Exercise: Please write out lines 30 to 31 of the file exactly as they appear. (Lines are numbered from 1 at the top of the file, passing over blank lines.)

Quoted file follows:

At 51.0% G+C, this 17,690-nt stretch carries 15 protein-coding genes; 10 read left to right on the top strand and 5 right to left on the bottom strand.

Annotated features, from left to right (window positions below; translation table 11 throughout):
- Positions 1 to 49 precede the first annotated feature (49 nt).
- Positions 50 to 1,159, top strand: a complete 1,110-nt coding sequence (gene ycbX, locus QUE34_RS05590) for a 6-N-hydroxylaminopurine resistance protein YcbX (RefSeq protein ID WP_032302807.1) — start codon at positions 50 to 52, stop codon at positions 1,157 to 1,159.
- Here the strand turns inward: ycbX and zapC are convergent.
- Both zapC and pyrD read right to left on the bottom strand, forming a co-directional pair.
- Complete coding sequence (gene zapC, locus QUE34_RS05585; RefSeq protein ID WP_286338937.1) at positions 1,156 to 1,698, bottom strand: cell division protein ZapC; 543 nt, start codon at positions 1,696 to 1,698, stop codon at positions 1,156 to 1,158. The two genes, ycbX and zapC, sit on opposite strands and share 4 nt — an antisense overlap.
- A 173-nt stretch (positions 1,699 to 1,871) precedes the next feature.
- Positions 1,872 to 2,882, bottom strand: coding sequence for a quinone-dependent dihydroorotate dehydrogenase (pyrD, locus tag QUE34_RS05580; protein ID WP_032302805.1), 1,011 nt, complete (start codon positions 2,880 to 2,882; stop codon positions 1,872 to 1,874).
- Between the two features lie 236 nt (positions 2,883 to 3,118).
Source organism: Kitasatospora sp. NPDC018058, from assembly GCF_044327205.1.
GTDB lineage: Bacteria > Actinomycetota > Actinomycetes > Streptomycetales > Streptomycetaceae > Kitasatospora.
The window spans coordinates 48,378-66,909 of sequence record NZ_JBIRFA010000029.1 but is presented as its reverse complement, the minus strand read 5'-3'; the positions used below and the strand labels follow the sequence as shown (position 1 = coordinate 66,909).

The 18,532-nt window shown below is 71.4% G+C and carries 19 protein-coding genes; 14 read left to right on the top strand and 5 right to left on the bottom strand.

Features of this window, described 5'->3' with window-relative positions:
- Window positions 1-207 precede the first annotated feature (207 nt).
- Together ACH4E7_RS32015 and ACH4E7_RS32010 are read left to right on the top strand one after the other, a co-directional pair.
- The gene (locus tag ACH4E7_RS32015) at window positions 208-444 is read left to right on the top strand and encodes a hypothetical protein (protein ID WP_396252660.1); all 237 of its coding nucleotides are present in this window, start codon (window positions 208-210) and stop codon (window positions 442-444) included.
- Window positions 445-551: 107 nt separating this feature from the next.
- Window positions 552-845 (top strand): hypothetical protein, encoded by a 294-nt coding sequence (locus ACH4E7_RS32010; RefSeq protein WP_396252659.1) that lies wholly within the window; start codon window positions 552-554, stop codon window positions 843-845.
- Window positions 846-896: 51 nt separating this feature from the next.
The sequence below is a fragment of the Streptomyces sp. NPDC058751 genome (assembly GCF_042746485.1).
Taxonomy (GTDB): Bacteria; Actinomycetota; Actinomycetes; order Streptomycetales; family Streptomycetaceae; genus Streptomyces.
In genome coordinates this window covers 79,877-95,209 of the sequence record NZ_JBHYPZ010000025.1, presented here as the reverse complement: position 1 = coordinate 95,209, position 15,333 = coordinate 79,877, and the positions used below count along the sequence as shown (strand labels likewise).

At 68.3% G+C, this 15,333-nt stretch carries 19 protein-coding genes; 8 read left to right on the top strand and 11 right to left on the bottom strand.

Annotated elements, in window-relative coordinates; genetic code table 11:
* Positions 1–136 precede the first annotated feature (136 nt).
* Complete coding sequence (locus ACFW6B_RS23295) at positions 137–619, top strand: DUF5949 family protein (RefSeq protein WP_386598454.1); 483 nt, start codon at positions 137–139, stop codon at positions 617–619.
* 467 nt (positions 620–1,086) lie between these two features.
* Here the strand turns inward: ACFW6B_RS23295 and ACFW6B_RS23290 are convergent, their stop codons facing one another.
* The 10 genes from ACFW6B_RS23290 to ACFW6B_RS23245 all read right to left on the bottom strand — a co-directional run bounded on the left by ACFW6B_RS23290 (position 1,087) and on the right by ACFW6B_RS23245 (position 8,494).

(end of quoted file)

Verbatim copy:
* Here the strand turns inward: ACFW6B_RS23295 and ACFW6B_RS23290 are convergent, their stop codons facing one another.
* The 10 genes from ACFW6B_RS23290 to ACFW6B_RS23245 all read right to left on the bottom strand — a co-directional run bounded on the left by ACFW6B_RS23290 (position 1,087) and on the right by ACFW6B_RS23245 (position 8,494).